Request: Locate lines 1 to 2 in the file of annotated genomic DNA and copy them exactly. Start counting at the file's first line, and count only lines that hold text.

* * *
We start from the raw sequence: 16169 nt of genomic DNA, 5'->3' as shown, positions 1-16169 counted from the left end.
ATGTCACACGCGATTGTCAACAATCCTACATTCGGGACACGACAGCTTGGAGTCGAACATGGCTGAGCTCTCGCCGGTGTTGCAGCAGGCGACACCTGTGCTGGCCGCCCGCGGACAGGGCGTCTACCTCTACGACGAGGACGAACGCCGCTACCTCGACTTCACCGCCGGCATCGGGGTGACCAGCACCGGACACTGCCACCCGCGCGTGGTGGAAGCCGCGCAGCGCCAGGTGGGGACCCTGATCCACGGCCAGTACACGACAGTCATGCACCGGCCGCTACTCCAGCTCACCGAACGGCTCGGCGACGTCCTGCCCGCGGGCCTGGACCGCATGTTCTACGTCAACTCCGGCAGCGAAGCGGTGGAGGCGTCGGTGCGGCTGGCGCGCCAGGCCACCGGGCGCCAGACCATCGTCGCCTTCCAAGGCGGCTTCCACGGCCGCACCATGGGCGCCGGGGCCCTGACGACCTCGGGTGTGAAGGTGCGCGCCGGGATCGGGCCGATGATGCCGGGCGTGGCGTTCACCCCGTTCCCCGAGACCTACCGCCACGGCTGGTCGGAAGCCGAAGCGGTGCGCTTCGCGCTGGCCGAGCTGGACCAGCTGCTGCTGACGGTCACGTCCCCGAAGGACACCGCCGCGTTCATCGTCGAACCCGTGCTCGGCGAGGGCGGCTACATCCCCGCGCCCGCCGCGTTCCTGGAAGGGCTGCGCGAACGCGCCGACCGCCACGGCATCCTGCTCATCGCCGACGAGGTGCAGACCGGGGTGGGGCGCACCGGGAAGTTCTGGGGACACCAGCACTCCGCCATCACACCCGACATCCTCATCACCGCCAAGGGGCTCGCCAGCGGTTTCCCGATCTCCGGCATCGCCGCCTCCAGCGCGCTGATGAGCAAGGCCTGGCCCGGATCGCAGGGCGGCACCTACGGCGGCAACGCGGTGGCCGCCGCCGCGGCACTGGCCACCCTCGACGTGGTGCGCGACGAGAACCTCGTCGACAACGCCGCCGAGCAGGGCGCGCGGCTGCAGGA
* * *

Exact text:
We start from the raw sequence: 16169 nt of genomic DNA, 5'->3' as shown, positions 1-16169 counted from the left end.
ATGTCACACGCGATTGTCAACAATCCTACATTCGGGACACGACAGCTTGGAGTCGAACATGGCTGAGCTCTCGCCGGTGTTGCAGCAGGCGACACCTGTGCTGGCCGCCCGCGGACAGGGCGTCTACCTCTACGACGAGGACGAACGCCGCTACCTCGACTTCACCGCCGGCATCGGGGTGACCAGCACCGGACACTGCCACCCGCGCGTGGTGGAAGCCGCGCAGCGCCAGGTGGGGACCCTGATCCACGGCCAGTACACGACAGTCATGCACCGGCCGCTACTCCAGCTCACCGAACGGCTCGGCGACGTCCTGCCCGCGGGCCTGGACCGCATGTTCTACGTCAACTCCGGCAGCGAAGCGGTGGAGGCGTCGGTGCGGCTGGCGCGCCAGGCCACCGGGCGCCAGACCATCGTCGCCTTCCAAGGCGGCTTCCACGGCCGCACCATGGGCGCCGGGGCCCTGACGACCTCGGGTGTGAAGGTGCGCGCCGGGATCGGGCCGATGATGCCGGGCGTGGCGTTCACCCCGTTCCCCGAGACCTACCGCCACGGCTGGTCGGAAGCCGAAGCGGTGCGCTTCGCGCTGGCCGAGCTGGACCAGCTGCTGCTGACGGTCACGTCCCCGAAGGACACCGCCGCGTTCATCGTCGAACCCGTGCTCGGCGAGGGCGGCTACATCCCCGCGCCCGCCGCGTTCCTGGAAGGGCTGCGCGAACGCGCCGACCGCCACGGCATCCTGCTCATCGCCGACGAGGTGCAGACCGGGGTGGGGCGCACCGGGAAGTTCTGGGGACACCAGCACTCCGCCATCACACCCGACATCCTCATCACCGCCAAGGGGCTCGCCAGCGGTTTCCCGATCTCCGGCATCGCCGCCTCCAGCGCGCTGATGAGCAAGGCCTGGCCCGGATCGCAGGGCGGCACCTACGGCGGCAACGCGGTGGCCGCCGCCGCGGCACTGGCCACCCTCGACGTGGTGCGCGACGAGAACCTCGTCGACAACGCCGCCGAGCAGGGCGCGCGGCTGCAGGA